Updated: Mar 25
February was Black History Month and at work we were with a lot of advocacy effort surrounding that. Prior to Emancipation, Black people, in North America and the Caribbean faced terrible hardship through the trade in enslaved people. We all understand and accept that reality. What we fail to understand is that in our current context, Black people still face tremendous through systemic racism. Although as a person of colour I have faced – and continue to face – my fair share of racial prejudice, there is no way I can compare my experience to that of my Black brothers and sisters. There are entire communities of Black people in Canada that face barriers to health and wellbeing. This includes barriers to better education, jobs, housing, access to finance, equal treatment under the law … the list goes on and on. The same is true for the First Nations and Indigenous peoples in Canada. This is the reason for the use of the acronym BIPOC – Black, Indigenous and People of Colour. Until society in North America can acknowledge and address the racial prejudice faced by these peoples we will never move forward.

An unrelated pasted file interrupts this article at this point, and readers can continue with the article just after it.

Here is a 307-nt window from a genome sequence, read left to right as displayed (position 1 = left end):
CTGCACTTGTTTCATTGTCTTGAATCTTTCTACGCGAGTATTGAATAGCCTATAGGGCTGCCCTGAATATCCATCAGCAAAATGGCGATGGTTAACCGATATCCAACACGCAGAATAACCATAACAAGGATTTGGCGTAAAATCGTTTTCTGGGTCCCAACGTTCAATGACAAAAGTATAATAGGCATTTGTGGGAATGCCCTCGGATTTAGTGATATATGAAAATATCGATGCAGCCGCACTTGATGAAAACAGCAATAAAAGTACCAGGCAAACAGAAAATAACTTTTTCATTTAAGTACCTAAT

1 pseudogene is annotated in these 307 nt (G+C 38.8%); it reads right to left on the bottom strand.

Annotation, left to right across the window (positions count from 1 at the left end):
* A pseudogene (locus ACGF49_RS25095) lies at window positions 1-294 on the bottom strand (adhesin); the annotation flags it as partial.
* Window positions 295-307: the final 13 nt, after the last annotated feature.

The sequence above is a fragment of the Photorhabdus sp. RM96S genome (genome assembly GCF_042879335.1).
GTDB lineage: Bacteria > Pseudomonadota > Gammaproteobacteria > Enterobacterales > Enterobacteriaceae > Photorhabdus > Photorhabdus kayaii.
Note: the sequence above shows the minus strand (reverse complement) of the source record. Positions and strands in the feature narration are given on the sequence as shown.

Although the paradigm might be slightly different in Trinidad and other Caribbean islands, the principle remains the same. We have all suffered at the hands of the colonial masters. They used our colour against us – pitting Black against Brown – to divide and rule. That is how a small group, or a minority rules over a majority. They find differences and exploit them. Unfortunately, even when we rid ourselves of the trappings of colonization, we did not rid ourselves of the mindset. So, we still fight amongst ourselves.
If you can, read my articles about Black History Month - links below.
It is my sincere hope that no matter where you are in the world, we speak out against racial prejudice and advocate for equity for all people.